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JURY FINDS MAN GUILTY OF MURDER OVER LOUD MUSIC

He faces life in prison after self-defense claims fail.

New York Times

JACKSONVILLE - A Florida man who fatally shot an unarmed teenager during a dispute over loud music was convicted of first-degree murder Wednesday after a jury rejected his claim that he fired his gun repeatedly in self-defense.

Under Florida law, Michael Dunn, 47, will spend the rest of his life in prison, without the possibility of parole.

This was the second time that Dunn, a software developer, had faced a jury in the death of Jordan Davis, 17, a high school junior who was killed as he sat in a friend's car in a convenience store parking lot. In February, Dunn was convicted of three counts of second-degree attempted murder - one for each of the surviving teenagers who were with Davis - and of firing deadly missiles.

But that jury could not unanimously agree whether Dunn killed Davis in self-defense or, as prosecutors argued, in a fit of rage on Nov. 23, 2012. Dunn had said that Davis, who sat in a Dodge Durango parked next to Dunn's car, pointed a shotgun in his direction and tried to get out of the car with it. The police never found a firearm, and witnesses never saw one.

The verdict was reached Wednesday after more than five hours of deliberation, and Dunn showed no emotion as it was read. Davis' parents, who had waited nearly two years for a resolution in the case, wept in the courtroom.

From the start, the Dunn case was infused with racial overtones, renewing the national debate over racial profiling and its possible consequences. Dunn is white, and the teenagers black.

With Davis' death only months after the killing of another unarmed black teenager, Trayvon Martin, Davis' shooting brought renewed focus to Florida's so-called Stand Your Ground law. The 2005 law makes it easier for people to claim self-defense if they have a reasonable belief that their lives are threatened, whether the threat proves real or not. George Zimmerman was ultimately acquitted of murder in Martin's death.

"We're very grateful that justice has been served, not only for Jordan, but justice for Trayvon and justice for all the nameless faces and children and people who will never have a voice," Lucia McBath, Davis' mother, said after the verdict.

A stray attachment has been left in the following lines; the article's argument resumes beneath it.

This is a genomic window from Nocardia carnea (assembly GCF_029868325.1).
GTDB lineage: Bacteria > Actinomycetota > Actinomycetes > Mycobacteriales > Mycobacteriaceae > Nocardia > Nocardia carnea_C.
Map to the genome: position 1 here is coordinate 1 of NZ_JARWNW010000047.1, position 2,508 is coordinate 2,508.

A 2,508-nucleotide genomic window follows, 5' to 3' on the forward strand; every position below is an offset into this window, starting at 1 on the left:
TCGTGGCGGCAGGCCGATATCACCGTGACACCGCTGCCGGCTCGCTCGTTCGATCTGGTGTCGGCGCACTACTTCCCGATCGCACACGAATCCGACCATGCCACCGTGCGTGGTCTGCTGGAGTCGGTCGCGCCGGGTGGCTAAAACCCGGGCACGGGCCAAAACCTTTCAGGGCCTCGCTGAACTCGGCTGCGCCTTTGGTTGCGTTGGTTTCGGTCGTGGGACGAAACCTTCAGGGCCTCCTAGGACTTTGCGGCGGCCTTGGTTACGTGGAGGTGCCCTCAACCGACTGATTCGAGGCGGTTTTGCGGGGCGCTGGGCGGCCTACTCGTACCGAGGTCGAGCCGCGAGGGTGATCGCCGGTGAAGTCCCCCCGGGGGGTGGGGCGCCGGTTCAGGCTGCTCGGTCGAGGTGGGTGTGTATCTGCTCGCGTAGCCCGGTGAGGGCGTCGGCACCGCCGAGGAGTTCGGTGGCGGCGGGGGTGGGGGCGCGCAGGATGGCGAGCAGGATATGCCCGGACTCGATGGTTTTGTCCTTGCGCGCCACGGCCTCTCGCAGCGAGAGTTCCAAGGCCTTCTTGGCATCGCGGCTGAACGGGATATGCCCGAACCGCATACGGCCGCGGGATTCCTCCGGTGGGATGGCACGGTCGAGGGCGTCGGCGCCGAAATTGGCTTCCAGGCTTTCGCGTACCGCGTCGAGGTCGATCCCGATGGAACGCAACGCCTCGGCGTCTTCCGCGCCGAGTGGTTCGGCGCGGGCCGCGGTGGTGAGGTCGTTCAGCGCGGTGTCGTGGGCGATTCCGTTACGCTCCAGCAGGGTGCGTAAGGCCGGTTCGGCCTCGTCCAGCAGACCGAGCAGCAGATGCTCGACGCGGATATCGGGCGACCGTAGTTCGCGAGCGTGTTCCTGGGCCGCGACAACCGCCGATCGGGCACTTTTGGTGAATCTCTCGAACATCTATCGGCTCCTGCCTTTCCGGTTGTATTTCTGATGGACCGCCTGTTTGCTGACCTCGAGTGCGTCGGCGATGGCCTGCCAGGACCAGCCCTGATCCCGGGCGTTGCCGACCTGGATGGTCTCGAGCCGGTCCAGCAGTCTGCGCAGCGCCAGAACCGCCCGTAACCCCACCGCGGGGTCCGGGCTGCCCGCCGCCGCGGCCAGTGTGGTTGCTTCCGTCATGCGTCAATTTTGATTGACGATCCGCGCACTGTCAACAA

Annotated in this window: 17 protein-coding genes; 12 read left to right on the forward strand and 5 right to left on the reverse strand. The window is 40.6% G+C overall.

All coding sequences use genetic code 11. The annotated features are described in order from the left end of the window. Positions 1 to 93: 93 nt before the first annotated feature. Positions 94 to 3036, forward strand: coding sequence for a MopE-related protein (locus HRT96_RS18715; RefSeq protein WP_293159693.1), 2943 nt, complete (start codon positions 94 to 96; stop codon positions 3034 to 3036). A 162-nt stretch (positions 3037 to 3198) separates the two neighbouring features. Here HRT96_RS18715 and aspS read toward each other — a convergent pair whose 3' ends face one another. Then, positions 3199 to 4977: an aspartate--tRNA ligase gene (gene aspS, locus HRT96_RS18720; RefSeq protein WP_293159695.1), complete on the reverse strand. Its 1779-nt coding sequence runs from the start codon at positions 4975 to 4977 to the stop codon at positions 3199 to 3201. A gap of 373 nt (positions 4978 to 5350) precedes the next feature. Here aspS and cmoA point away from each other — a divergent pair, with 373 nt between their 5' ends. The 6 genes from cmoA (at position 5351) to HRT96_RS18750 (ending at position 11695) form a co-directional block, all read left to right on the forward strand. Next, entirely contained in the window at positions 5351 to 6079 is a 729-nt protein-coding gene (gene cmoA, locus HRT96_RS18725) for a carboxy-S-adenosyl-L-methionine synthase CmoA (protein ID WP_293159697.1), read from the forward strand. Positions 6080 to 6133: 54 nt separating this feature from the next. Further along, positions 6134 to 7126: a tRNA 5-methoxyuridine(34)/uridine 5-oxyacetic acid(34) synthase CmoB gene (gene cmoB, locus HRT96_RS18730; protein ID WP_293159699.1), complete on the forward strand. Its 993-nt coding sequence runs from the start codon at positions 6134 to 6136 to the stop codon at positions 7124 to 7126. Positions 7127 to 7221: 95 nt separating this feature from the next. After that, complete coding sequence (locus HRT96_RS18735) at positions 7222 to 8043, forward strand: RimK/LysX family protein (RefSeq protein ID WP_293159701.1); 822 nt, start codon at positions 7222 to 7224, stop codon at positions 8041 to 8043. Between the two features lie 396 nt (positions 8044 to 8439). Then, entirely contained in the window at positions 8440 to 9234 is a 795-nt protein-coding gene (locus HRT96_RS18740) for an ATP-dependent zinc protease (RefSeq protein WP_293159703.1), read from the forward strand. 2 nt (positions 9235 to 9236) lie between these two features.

Self-defense was at the core of this trial in Duval County Court, where Dunn faced a less diverse jury the second time; there were 10 whites and two blacks on the panel, a makeup that raised concerns among some of Davis' supporters.

Ron Davis, Davis' father, said Wednesday that he hoped the verdict would serve as a clarion call. "Hopefully this is the start where we don't have to look at the makeup of the jury," he said.

The jury found that Dunn intended to kill Davis and acted with premeditation as he reached into his glove compartment for his gun and fired 10 times at Davis and the Durango, even as it pulled away to evade the gunfire. Three bullets hit Davis.

Prosecutors had argued that Dunn grew enraged when Davis cursed and disrespected him after he asked the teenagers to turn down the rap music blasting from the car. In a fit of anger, Dunn reached for his gun and fired three separate volleys.

"The defendant didn't shoot Jordan Davis to save his life," John Guy, one of the prosecutors, told the jury. "He murdered him to preserve his pride."

This time, prosecutors focused more forcefully on Dunn's actions after the shooting, behavior that they said cloaked him in guilt. Dunn fled the scene and never called the police, not even after he learned that someone had died. Instead, he and his then-fiancee drove to their hotel, where he walked the dog, poured himself a rum and Coke, and ordered a pizza.

The next day he drove 21/2 hours back to his house in Satellite Beach, where the police, who by then had his license plate number, arrested him.

Dunn told jurors on Tuesday that he shot Davis again and again because Davis called him a "cracker," threatened to kill him, pointed a shotgun his way and then tried to scramble out of the car.

Prosecutors damaged his credibility by putting Rhonda Rouer, Dunn's former fiancee, on the stand. In tearful testimony, Rouer, who was inside the store when the shooting took place, said Dunn complained about "thug" music, but in the night and day after the shootingnever mentioned that a teenager had pulled out a firearm.

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